June 13, 2016

The Importance of Restoring Manufacturing



Are the people concerned about revitalizing U.S. manufacturing obsessing needlessly over a sector that is declining in a manner that it completely natural given America's advanced state of economic development?  Isn't $100 of good food well served in a nice restaurant just as valuable to the consumer as $100 of nice electronic gear? 

From the perspective of each individual consumer, yes. But we must look at the manufacturing sector's broader contributions to the strength and well-being of the United States such as the following.

June 11, 2016

America’s External Deficit and the Domestic Savings Shortfall (wonkish)




Are America’s external deficits and its domestic savings gap really two sides of the same coin, one equal to the other?

The simple answer is, yes – provided that all of the variables used to measure the external deficit and the domestic savings gap are defined in a very precise manner. 

The remainder of this note, which is available here, provides the details. 

The full note also points out that, even if the variables are defined and measured correctly, the standard presentation (S – I = X – M) can lead to bad policy recommendations because the equation implies a one-way causal link between the domestic savings gap and the external deficit. In fact, the causality can run in both directions -- external financing can increase the domestic savings gap.

America Needs a Competitive Dollar - Now!

June 8, 2016

MAC High on WSJ List of Ideas to Restore U.S. Manufacturing

Today's Wall Street Journal carries an excellent article by Bob Tita entitled "How to Revitalize U.S. Manufacturing.

The Market Access Charge (MAC) advocated by Americans Backing a Competitive Dollar appears high in his list of the nine policies that "could spark new growth in factory jobs and the economic benefits they bring." By giving US manufacturers a fair, trade-balancing exchange rate, the MAC would "keep a strong dollar from further swelling the trade deficit."

Tita's full list of ideas, along with the advocates for each that he mentions, includes:

  1. Make exports more valuable -- Warren Buffett's Import Certificates - ICs
  2. Impose a value-added tax -- Harry Moser of the Reshoring Initiative
  3. Deal with an overvalued currency -- John Hansen's Market Access Charge - MAC
  4. Look at the true cost of offshoring -- Moser's Reshoring Initiative, Frenando Assens of Argo
  5. Purge duplicate regulations -- NAM 
  6. Look beyond jobs to innovation -- Robert Atkinson and the Innovation Foundation 
  7. Turn community colleges into career factories -- US Departments of Labor and Commerce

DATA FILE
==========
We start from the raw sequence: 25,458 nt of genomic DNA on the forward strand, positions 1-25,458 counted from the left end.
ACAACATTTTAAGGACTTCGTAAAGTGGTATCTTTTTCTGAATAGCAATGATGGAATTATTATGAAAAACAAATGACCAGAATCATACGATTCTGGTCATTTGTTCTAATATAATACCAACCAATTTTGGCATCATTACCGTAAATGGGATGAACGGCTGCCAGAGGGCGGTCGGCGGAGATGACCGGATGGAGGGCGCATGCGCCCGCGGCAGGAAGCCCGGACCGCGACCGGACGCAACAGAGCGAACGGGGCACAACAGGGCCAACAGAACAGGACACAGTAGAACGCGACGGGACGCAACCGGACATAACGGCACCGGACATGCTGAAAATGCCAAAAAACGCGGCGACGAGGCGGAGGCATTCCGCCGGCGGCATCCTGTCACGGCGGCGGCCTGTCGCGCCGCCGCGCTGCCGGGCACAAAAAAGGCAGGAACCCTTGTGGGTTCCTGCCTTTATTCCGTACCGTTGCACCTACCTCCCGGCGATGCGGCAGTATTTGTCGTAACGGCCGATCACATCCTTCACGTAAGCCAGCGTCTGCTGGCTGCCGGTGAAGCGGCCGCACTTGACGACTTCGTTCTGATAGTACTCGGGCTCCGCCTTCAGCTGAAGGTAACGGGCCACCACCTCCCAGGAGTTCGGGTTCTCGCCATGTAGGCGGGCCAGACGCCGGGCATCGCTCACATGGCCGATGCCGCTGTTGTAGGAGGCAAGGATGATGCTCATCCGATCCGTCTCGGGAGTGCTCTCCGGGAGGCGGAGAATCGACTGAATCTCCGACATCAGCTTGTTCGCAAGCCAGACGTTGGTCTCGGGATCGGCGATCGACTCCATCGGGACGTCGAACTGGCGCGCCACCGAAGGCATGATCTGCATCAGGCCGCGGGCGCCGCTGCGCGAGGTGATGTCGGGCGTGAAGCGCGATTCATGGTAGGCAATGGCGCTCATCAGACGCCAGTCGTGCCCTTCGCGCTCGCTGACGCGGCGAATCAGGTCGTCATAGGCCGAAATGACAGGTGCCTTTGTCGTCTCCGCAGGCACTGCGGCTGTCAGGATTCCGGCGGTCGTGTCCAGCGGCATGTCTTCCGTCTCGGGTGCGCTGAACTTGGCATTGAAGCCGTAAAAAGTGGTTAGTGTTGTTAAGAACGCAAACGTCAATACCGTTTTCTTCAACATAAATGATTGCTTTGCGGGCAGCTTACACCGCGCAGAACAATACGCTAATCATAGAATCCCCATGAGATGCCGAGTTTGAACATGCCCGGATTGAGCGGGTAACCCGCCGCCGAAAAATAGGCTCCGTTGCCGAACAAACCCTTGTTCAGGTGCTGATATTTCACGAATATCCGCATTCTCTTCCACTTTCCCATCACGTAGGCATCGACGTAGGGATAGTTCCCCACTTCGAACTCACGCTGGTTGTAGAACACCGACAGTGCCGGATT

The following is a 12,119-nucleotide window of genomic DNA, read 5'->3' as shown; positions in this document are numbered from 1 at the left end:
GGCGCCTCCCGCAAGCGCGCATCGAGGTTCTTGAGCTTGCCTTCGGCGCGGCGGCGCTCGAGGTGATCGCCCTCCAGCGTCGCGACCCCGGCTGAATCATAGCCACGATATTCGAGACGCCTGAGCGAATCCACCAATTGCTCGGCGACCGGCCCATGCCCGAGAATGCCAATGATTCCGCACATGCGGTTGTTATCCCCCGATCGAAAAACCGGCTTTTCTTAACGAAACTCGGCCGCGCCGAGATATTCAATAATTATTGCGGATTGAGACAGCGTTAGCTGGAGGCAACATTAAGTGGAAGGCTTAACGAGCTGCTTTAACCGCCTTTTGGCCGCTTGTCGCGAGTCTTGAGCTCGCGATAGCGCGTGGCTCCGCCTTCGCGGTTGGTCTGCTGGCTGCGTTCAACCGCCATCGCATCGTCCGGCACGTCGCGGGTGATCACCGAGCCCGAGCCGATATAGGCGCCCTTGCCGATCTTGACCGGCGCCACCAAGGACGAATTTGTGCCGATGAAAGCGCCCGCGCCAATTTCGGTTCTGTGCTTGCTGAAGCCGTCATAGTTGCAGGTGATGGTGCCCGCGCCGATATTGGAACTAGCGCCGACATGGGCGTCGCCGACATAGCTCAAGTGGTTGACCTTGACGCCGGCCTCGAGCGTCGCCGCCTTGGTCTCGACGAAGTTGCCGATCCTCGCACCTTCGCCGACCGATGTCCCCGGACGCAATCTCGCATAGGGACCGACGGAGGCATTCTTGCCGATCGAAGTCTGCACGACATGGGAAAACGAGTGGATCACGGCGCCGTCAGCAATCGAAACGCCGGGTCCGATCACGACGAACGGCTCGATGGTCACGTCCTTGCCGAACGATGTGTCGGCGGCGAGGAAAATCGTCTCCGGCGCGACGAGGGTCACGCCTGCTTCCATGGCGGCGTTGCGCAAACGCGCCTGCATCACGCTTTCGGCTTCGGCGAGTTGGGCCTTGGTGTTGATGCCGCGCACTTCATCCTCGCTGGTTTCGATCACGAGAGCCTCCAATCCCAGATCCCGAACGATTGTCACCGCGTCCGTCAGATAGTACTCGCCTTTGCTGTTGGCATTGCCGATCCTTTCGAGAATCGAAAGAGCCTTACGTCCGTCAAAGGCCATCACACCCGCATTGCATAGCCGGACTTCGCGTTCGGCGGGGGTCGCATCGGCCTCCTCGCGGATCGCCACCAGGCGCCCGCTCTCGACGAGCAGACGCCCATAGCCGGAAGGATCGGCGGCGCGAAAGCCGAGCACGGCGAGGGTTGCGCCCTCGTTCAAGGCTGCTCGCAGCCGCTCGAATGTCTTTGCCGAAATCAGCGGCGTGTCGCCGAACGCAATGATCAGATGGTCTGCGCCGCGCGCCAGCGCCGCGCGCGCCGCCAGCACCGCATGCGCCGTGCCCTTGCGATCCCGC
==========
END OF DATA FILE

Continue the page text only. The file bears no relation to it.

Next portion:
8. Spend more on manufacturing R&D -- National Network for Manufacturing Innovation
  9. Create regional centers of expertise -- Bruce Katz of the Brookings Institution
All of these ideas are well worth considering and should be regarded, not as competitive alternatives, but as complementary parts of an overall policy package for revitalizing US manufacturing.

However, a careful analysis of rising trade deficits and declining competitiveness of America's manufacturing over the past forty years indicates that the overvaluation of the US dollar has been a primal cause of these closely-related developments. This overvaluation, which according to the latest PIIE estimates by Fred Bergsten has reached about 25 percent today, imposes a 25 percent tax on the selling price of all US goods that can be exported or imported. 

This sharply reduces the incentives to invest in worker training, R&D, plant and equipment, automation, centers of expertise, and all the other measures listed above that are so urgently needed to make American manufacturing internationally competitive again. 

Hence the urgency of implementing a policy such as the Market Access Charge that will bring the US dollar back to its internationally competitive, trade-balancing exchange rate.



America Needs a Competitive Dollar - Now!

June 3, 2016

Will the TPP's Costs Exceed its Benefits

Like many Americans, I have long been concerned about the net impact that the Trans-Pacific Partnership (TPP) will have on our country. Against this background, I testified before the International Trade Commission in January (my testimony and its published summary are available here and here).

When the ITC’s final report was released this month, I immediately began to review it. The report is quite good and tries to present a balanced assessment. However, though the report does not explicitly say so, the TPP itself is fundamentally flawed and needs to be redesigned to fix the following problems:

1.     The TPP’s net benefits for the American people are exceedingly small and highly speculative.
2.     Tariffs are not the main reason for our trade deficits, lost jobs, and off-shored production.
3.     Misaligned currencies, the real culprit, are largely ignored.
4.     Overall trade deficits and job losses in key sectors will increase with the TPP.
5.     The TPP ignores China – America’s largest source of trade deficits and lost jobs.
6.     Large international corporations will be the primary beneficiaries of the TPP.
7.     Further economic and political polarization are likely if the current TPP is implemented.
8.     America needs trade policies based on 21st century realities, not 19th century theories.
9.     Though better rules for trade are desirable, what America really needs is a competitive dollar.

These points are discussed in more detail here on this blog site.

America Needs a Competitive Dollar - Now!